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ADAMS v. EMORY UNIVERSITY CLINIC et al.
71621.
BEASLEY, Judge.
Action for damages. DeKalb State Court. Before Judge Carlisle.
Mary Adams was an employee of Emory University Clinic, a partnership of professional physicians, from March 1972 until she resigned August 6, 1982, effective September 3, 1982. Beginning in November 1981 Adams' supervisor was Paul Grembowicz, who allegedly embarked upon a systematic course of harassing and abusing her which lasted throughout the remainder of her tenure with Emory Clinic. After unsuccessful actions in federal courts, Adams filed suit against Emory Clinic, its managing partners and Grembowicz on August 16, 1984. The complaint alleged that from November 1981 until September 1982 Adams was "wilfully or recklessly or negligently subjected to repeated personal injury." Specific instances of Grembowicz's conduct towards Adams were detailed, as well as knowledge of those actions on the part of the higher echelon of Emory Clinic. It was then alleged that Adams was "forced to work in an intimidating, hostile and offensive environment" thereby putting extreme pressure upon her which was detrimental to her health; that injuries and damages to Adams were proximately caused by the negligent, wilful and reckless conduct of defendants resulting in "great pain of body and mind, extreme mental distress and loss of salary, pension plan, vacation benefits, medical coverage and . . . accumulated sick leave." Adams sought to recover $750,000 for injury to her person, pain and suffering, mental distress, loss of salary, pension plan, vacation and medical benefits, plus punitive damages of $3,000,000, costs and attorney fees.
Emory Clinic and its partners answered and denied the material averments of the complaint. After discovery, Emory Clinic filed a motion for summary judgment predicated on two grounds: the claims by Adams were barred by the exclusive remedy provision of the Workers' Compensation Act, OCGA 34-9-11, and by the two-year statute of limitation for personal injuries provided in OCGA 9-3-33. After a hearing the trial court dismissed the complaint, citing cases holding that a common lawsuit against an employer for injuries brought about by a supervisory employee is not permitted and that the sole remedy is a claim for workers' compensation. See, e.g., Southern Wire & Iron v. Fowler, 217 Ga. 727, 731 (124 SE2d 738) (1962).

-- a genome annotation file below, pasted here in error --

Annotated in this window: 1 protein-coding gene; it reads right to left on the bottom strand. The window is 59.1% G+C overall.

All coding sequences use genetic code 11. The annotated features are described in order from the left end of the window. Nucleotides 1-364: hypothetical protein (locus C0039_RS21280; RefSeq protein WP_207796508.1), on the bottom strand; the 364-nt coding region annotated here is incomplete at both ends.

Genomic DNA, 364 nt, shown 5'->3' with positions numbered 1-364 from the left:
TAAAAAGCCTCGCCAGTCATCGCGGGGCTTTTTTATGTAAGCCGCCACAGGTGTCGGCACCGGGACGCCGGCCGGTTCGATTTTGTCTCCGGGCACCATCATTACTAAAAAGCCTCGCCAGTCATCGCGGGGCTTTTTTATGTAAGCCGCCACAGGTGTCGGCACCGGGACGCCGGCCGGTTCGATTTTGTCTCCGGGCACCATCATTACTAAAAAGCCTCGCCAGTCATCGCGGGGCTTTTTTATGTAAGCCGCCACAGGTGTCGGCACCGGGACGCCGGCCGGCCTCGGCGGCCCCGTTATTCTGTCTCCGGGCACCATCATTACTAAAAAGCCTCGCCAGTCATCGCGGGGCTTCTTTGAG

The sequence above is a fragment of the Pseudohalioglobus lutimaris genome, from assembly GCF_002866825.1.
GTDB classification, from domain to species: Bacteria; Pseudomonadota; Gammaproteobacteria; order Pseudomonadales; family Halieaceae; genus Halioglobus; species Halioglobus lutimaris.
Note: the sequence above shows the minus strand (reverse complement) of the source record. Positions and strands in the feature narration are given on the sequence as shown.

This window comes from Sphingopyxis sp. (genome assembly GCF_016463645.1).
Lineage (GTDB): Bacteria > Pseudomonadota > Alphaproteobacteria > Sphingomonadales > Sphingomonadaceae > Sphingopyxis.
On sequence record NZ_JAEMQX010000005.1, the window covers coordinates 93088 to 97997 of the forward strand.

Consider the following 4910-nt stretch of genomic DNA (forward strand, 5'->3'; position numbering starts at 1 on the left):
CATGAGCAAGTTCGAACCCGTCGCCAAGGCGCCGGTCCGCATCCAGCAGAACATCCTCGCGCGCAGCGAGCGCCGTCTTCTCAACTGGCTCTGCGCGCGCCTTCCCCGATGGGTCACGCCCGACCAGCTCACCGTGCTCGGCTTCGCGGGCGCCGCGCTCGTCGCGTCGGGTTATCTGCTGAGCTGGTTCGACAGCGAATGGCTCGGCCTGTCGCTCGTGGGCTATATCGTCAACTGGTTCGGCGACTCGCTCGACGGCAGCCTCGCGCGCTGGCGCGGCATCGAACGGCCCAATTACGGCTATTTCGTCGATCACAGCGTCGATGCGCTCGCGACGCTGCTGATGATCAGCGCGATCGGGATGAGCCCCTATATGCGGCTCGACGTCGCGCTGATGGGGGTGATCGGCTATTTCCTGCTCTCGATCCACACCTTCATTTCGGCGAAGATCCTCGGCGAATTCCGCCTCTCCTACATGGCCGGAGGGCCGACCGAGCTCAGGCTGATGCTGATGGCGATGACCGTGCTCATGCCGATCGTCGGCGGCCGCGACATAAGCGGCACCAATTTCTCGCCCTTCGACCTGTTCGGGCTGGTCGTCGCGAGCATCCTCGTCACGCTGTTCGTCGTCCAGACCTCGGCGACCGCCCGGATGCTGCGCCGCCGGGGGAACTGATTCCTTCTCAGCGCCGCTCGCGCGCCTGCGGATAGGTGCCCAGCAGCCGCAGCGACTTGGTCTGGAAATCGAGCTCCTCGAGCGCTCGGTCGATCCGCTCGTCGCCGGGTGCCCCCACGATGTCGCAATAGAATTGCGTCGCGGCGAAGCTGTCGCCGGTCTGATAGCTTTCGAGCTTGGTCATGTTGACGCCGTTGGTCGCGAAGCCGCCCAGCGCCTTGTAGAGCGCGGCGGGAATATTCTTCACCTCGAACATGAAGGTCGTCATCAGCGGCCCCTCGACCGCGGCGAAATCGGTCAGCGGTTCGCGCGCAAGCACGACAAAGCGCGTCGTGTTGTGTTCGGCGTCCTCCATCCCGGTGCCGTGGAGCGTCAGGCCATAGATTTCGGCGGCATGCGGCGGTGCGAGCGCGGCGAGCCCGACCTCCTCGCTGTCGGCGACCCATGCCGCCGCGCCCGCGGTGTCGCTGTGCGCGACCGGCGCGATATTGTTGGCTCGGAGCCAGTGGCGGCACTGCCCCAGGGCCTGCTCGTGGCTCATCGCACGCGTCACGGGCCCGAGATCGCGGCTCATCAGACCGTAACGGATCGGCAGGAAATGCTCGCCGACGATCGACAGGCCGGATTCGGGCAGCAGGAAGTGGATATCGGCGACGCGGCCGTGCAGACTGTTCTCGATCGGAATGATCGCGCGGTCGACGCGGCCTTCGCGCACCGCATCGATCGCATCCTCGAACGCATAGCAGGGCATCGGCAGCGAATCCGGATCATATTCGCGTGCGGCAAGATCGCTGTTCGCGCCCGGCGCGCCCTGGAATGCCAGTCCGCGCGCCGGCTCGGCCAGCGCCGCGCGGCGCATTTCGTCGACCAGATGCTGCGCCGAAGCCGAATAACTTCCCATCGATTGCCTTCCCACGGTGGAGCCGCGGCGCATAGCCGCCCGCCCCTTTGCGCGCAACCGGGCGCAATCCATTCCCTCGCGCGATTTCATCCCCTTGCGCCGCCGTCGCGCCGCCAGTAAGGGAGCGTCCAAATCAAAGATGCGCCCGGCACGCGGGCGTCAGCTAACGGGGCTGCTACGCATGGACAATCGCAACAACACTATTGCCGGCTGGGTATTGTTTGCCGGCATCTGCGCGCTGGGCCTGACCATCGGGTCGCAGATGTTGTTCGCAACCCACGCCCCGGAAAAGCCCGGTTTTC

On appeal, Adams contends that she brought suit for verbal abuse, ridicule and humiliation while employed at Emory Clinic and "[t]he nature of the verbal abuse constitute[s] grounds for the tort of intentional infliction of emotional distress." It is urged that two issues are presented on appeal: "whether mental injury suffered from the intentional infliction of mental distress is a physical injury subject to the exclusive remedy provision of [our] workers' compensation statute; whether the verbal abuse, ridicule, humiliation, and harassment [Adams] suffered at the hands of [Emory Clinic] constitutes the tort of intentional infliction of mental distress."
In a recent whole court decision this court reaffirmed the principle that under the workers' compensation law to be compensable, psychological injury or disease must result 'naturally and unavoidably' . . . from some discernible physical occurrence. Williams v. ARA Environmental Svcs., 175 Ga. App. 661, 662 (334 SE2d 192) (1985), quoting with approval Hanson Buick v. Chatham, 163 Ga. App. 127,129 (292 SE2d 428) (1982). Adams is thus urging that, because her case involves the intentional infliction of mental distress, resulting in psychological injuries only, it is not a proper case for a workers' compensation claim and therefore a common lawsuit for negligence may be brought. See Davis v. Aetna Cas. &c. Co., 169 Ga. App. 825, 828 (314 SE2d 913) (1984) (modified in Aetna Cas. &c. Co. v. Davis, 253 Ga. 376 (320 SE2d 368) (1984)).